Fail or not, the banks will hold the key to smart card developments. They will be in a position to form partnerships with retailers, transport and petrol companies, utilities and brand owners and will be thrust into a central role in the new world of marketing through smart cards.

Crucial to this development will be the standardisation of smart card technology, enabling all cards to be compatible across outlets and retailers. The new credit and debit cards to be introduced over the next three years in the UK follow a standard run jointly by Europay, MasterCard (which has a 51 per cent stake in Mondex) and Visa – the EMV standard.

But there are two competing operating systems, the Mondex-backed Multos and the Visa system based on Java technology. These systems are still waiting for the applications that will determine their success, and this will depend on the type of partnerships they forge – the aim being to bring together banks, transport systems, retailers and loyalty schemes on one smart card.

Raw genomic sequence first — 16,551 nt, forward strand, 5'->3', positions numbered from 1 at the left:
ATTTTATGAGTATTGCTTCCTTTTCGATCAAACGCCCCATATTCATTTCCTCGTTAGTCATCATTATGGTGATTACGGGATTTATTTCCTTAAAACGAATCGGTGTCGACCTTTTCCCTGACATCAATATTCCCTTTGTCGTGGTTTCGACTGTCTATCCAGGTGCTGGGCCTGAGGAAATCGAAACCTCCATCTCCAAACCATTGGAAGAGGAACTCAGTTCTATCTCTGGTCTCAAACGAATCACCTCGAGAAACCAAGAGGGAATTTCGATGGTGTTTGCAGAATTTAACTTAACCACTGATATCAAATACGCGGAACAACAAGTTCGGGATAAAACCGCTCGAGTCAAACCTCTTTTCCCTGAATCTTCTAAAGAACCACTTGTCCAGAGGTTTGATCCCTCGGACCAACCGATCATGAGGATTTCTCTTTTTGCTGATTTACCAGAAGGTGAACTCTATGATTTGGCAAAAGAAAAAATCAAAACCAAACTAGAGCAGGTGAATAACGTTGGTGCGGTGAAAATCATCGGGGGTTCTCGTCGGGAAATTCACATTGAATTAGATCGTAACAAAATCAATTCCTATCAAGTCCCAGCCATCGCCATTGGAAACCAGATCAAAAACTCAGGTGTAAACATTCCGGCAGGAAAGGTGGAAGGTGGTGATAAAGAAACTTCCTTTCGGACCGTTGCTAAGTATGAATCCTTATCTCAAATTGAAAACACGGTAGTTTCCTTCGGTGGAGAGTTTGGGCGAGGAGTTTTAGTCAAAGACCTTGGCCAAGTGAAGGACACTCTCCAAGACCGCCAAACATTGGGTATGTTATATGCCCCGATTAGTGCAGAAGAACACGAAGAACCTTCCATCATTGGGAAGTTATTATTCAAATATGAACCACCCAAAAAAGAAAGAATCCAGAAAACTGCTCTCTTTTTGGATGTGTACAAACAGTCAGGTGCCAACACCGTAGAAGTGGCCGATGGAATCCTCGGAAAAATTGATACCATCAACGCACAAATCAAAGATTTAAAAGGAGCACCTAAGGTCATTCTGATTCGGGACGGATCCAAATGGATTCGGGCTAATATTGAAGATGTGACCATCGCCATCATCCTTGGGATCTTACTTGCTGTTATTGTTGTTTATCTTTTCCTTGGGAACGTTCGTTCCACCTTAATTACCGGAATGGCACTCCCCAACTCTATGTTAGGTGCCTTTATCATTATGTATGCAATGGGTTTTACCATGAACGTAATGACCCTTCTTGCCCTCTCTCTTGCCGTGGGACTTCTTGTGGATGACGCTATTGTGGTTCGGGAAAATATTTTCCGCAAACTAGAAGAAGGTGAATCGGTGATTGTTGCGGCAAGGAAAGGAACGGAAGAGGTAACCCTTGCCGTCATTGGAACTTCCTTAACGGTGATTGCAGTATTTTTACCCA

While consumers may not be ready to open their electronic purses yet, the UK loyalty industry is eager to get their chips working for them. So far, chip card schemes are limited to the likes of Shell Smart card and the Boots Advantage card. The industry insists smart cards will take off in a big way, and dismisses the failure in New York as teething troubles.

Parsons says: “They are not being sold to consumers at this stage. It’s too early to say that because one scheme has failed there is no need for the product.”

But, until an application can be found to make smart cards valuable to consumers, money will continue to be invested in them with the chances of payback still many years off – if ever. In the meantime, loyalty cards have retreated into a war of attrition. Supermarket retailers cannot afford to be without them, but there is still a long way to go before smart cards can provide breakthrough benefits for consumers and marketers.